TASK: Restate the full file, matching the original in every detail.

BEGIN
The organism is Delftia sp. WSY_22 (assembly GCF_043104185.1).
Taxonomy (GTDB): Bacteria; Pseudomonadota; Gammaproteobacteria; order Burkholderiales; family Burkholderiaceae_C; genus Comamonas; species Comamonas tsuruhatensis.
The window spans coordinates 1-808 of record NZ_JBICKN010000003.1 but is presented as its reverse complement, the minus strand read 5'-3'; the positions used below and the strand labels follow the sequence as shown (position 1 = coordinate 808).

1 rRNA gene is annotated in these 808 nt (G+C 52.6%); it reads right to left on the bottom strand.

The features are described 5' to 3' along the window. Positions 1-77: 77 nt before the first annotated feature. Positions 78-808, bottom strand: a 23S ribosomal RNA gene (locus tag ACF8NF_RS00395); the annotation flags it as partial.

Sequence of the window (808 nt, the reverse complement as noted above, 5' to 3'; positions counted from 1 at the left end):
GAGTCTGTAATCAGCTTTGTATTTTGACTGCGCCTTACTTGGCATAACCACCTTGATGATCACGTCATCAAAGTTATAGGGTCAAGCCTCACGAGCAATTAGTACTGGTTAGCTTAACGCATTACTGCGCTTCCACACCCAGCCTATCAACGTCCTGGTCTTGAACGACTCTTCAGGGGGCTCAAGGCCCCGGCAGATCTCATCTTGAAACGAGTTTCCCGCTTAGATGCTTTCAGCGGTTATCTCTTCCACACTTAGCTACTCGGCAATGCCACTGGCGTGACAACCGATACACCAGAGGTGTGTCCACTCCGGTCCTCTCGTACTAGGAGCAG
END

The organism is Delftia sp. WSY_22 (assembly GCF_043104185.1).
Taxonomy (GTDB): Bacteria; Pseudomonadota; Gammaproteobacteria; order Burkholderiales; family Burkholderiaceae_C; genus Comamonas; species Comamonas tsuruhatensis.
The window spans coordinates 1-808 of record NZ_JBICKN010000003.1 but is presented as its reverse complement, the minus strand read 5'-3'; the positions used below and the strand labels follow the sequence as shown (position 1 = coordinate 808).

1 rRNA gene is annotated in these 808 nt (G+C 52.6%); it reads right to left on the bottom strand.

The features are described 5' to 3' along the window. Positions 1-77: 77 nt before the first annotated feature. Positions 78-808, bottom strand: a 23S ribosomal RNA gene (locus tag ACF8NF_RS00395); the annotation flags it as partial.

Sequence of the window (808 nt, the reverse complement as noted above, 5' to 3'; positions counted from 1 at the left end):
GAGTCTGTAATCAGCTTTGTATTTTGACTGCGCCTTACTTGGCATAACCACCTTGATGATCACGTCATCAAAGTTATAGGGTCAAGCCTCACGAGCAATTAGTACTGGTTAGCTTAACGCATTACTGCGCTTCCACACCCAGCCTATCAACGTCCTGGTCTTGAACGACTCTTCAGGGGGCTCAAGGCCCCGGCAGATCTCATCTTGAAACGAGTTTCCCGCTTAGATGCTTTCAGCGGTTATCTCTTCCACACTTAGCTACTCGGCAATGCCACTGGCGTGACAACCGATACACCAGAGGTGTGTCCACTCCGGTCCTCTCGTACTAGGAGCAG